One recalls the famous Niebuhr passage:
Nothing that is worth doing can be achieved in our lifetime; therefore we must be saved by hope. Nothing which is true or beautiful or good makes complete sense in any immediate context of history; therefore we must be saved by faith. Nothing we do, however virtuous, can be accomplished alone; therefore we are saved by love. No virtuous act is quite as virtuous from the standpoint of our friend or foe as it is from our standpoint.
Therefore we must be saved by the final form of love which is forgiveness.
And then one reads this story. A 27-year old Rais Bhuiyan was working at a gas station when a white supremacist enraged by 9/11 came in and shot him in the face. The attacker was on a spree of non-white killings and was captured, tried, and sentenced to die next month. Buiyan wants to commute his assailant's sentence, despite having his face almost destroyed and being blind in one eye. Here's why:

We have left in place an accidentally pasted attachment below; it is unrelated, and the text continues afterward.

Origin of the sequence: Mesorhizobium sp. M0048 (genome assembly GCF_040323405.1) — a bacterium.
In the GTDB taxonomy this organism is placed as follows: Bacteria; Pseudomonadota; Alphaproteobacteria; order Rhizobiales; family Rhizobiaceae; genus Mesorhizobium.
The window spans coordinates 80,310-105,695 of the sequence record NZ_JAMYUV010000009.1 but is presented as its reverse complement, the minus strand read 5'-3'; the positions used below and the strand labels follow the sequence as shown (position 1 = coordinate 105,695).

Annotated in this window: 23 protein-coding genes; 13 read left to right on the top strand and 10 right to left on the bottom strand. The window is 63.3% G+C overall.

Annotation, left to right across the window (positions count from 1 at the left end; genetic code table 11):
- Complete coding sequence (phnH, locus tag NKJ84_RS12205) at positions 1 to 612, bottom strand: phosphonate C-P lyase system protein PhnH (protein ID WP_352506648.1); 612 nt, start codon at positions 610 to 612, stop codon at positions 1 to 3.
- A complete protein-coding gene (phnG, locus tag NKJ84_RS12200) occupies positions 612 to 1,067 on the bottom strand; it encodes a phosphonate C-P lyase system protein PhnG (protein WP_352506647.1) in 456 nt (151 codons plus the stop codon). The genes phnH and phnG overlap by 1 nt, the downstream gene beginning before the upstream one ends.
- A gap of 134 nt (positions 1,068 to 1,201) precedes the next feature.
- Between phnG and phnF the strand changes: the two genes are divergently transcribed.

"I strongly believe he was ignorant," Bhuiyan explained to the audience. "He couldn't differentiate right from wrong. … By executing him now, we are losing everything." His Muslim faith, he said, teaches forgiveness, not vengeance.
Nadeem Akthar, the brother-in-law of another of Stroman's victims, Hasan, spoke at the press conference as well. "The last 10 years have been a long 10 years," he told the audience. "We've been going through a lot of turmoil … but we made it here." He quoted Sura 5, verse 32 from the Quran, something he said his sister, Hasan's wife, had wanted him to share. "If someone slays one person, he has slain mankind entirely," reads the verse. "And if someone has saved one person, he has saved mankind entirely."
Some commandments bridge many faiths. But to see them come to life is an inspiring thing.